At the law office of Keith Short we have 5 rules that all clients must accept before we will agree to represent them.

  1. Never lie.  Lying is the surest way to lose your case.  Get caught lying, exaggerating or omitting information and your case is over.
  2. These cases take a long time.  Be prepared to wait 1, 2 or even 5 years before it’s concluded.  You must be patient.
  3. It’s your case, but we (the firm) are in charge.  We have an obligation to do what’s best for you so we will.  We will talk with you and explain everything, but trust us in the major decisions.
  4. Don’t ask what your case is worth until the end.  We take cases because we believe in you.  Whether your case is worth a thousand or a million dollars, we have the case because we like it and we like you.  We don’t and won’t know what your case is worth until all the evidence is in.  So, asking in the beginning is a bad sign.  Understand that our fates and our fortunes are aligned.  What’s good for you is good for us.
  5. You must cooperate.  You must help us win your case; that means answering interrogatories, attending all of your medical exams, doing depositions, providing information, etc.  If you don’t do your part we cannot win.  An example is below.  It is not our case, but a perfect example of a plaintiff who didn’t help his attorney (himself, he was pro se).  Whether you have a lawyer or not, you have to provide information…you have to work.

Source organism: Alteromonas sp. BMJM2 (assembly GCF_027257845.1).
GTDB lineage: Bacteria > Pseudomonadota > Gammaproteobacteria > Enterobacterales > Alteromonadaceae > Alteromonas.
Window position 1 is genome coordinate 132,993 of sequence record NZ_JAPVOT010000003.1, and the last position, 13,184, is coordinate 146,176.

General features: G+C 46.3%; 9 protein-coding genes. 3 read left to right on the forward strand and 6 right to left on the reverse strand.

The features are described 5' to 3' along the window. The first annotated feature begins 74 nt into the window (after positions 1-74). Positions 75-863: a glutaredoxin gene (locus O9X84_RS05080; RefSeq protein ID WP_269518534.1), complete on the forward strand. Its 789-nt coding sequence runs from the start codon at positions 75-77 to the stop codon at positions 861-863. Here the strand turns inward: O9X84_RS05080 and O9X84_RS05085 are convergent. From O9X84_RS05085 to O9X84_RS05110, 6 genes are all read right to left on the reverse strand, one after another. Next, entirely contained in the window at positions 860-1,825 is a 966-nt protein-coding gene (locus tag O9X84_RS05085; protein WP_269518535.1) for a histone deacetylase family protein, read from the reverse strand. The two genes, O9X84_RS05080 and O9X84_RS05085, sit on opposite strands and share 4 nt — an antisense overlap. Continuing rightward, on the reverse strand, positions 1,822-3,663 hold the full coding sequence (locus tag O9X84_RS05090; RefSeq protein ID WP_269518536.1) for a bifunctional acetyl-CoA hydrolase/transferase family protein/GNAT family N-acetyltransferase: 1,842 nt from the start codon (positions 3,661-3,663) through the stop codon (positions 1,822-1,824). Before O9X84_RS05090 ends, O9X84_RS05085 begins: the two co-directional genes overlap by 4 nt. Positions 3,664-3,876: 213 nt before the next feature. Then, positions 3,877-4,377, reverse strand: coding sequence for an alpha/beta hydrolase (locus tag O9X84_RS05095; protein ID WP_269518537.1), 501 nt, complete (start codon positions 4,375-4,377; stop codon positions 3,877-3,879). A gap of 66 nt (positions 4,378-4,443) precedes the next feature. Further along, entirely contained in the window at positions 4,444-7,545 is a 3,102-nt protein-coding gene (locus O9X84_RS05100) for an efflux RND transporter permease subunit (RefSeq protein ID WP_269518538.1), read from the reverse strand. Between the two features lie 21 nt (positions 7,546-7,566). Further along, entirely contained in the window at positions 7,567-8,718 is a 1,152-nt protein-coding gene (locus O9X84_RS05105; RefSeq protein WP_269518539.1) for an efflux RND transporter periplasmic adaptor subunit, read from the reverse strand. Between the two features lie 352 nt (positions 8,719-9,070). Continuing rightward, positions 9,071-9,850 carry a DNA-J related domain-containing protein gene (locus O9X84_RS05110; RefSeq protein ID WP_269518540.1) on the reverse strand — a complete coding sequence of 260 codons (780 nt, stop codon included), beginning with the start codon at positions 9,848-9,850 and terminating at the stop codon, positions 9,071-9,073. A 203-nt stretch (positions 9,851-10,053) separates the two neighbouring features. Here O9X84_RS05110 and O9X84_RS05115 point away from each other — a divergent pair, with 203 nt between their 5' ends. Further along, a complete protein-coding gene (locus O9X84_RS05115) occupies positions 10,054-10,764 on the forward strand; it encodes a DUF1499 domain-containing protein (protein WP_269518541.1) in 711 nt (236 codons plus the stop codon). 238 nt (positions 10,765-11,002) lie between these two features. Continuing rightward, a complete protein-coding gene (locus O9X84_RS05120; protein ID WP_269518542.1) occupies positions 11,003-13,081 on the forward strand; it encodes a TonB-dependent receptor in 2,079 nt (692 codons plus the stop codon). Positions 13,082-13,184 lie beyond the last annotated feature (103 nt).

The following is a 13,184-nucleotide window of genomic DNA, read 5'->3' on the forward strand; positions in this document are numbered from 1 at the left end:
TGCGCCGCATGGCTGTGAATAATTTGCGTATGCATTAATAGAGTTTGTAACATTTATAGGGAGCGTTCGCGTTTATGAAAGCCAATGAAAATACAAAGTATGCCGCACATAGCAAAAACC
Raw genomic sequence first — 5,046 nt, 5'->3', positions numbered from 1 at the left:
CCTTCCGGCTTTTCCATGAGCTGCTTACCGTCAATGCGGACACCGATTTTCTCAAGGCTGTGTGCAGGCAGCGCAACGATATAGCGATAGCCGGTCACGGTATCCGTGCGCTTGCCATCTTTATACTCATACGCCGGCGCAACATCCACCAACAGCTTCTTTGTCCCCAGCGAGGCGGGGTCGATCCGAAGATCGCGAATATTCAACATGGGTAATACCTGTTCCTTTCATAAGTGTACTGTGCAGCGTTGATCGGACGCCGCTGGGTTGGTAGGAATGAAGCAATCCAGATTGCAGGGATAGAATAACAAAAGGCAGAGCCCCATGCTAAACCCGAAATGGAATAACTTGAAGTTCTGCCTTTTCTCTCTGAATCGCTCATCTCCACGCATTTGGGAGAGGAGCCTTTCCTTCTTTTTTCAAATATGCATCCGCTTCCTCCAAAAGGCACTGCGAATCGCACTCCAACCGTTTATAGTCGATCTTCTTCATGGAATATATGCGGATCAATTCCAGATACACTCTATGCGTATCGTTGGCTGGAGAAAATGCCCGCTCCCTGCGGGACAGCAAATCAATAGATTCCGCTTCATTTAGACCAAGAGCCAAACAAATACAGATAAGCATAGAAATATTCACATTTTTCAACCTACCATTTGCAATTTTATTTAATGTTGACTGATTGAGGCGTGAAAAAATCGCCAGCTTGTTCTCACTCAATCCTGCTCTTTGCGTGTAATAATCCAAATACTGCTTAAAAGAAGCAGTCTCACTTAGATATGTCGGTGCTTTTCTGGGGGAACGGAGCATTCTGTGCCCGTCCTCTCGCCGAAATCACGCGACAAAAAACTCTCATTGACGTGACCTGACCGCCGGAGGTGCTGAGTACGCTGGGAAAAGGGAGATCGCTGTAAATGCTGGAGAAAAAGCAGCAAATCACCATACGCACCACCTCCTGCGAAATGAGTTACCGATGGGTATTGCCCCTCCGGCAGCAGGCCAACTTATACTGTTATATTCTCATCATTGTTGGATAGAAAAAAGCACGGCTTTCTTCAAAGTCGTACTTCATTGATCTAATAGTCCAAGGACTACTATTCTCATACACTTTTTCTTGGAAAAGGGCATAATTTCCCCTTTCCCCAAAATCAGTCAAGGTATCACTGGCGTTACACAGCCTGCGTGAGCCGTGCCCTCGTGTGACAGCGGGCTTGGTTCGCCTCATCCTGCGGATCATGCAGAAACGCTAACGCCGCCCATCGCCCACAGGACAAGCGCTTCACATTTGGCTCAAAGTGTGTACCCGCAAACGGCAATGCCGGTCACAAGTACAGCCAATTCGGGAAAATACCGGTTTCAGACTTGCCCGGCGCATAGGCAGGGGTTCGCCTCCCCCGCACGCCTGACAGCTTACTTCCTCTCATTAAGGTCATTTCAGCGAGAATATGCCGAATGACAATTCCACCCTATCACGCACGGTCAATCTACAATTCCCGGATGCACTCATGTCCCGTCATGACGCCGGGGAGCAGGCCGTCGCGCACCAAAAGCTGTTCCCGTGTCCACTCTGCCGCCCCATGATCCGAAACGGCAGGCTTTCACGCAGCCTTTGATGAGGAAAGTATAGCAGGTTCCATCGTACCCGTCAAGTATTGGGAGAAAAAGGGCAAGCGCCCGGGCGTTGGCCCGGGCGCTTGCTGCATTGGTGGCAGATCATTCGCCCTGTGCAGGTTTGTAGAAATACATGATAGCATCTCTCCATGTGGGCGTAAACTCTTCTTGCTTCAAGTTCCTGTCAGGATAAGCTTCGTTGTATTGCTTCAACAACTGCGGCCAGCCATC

In action alleging that defendant terminated plaintiff in retaliation for plaintiff-employee's statement that he was going to file worker's compensation claim, Dist. Ct. did not err in finding for defendant on ground that plaintiff failed to prove any damages arising out of defendant's alleged acts. Dist. Ct. had previously precluded pro se plaintiff from presenting any evidence other than his own testimony (due to plaintiff's prior failure to respond to any of defendant's discovery requests, as well as his failure to abide by deadlines to identify exhibits and witnesses), and plaintiff further failed to explain at trial how he determined that he had incurred $133,000 in damages, what he had been paid by defendant, or whether wages he had received from subsequent employers had reduced his claimed damages.  Plata v. Eureka Locker, Inc., No. 16-2030 (May 9, 2017) C.D. Ill. Affirmed




Comments are closed.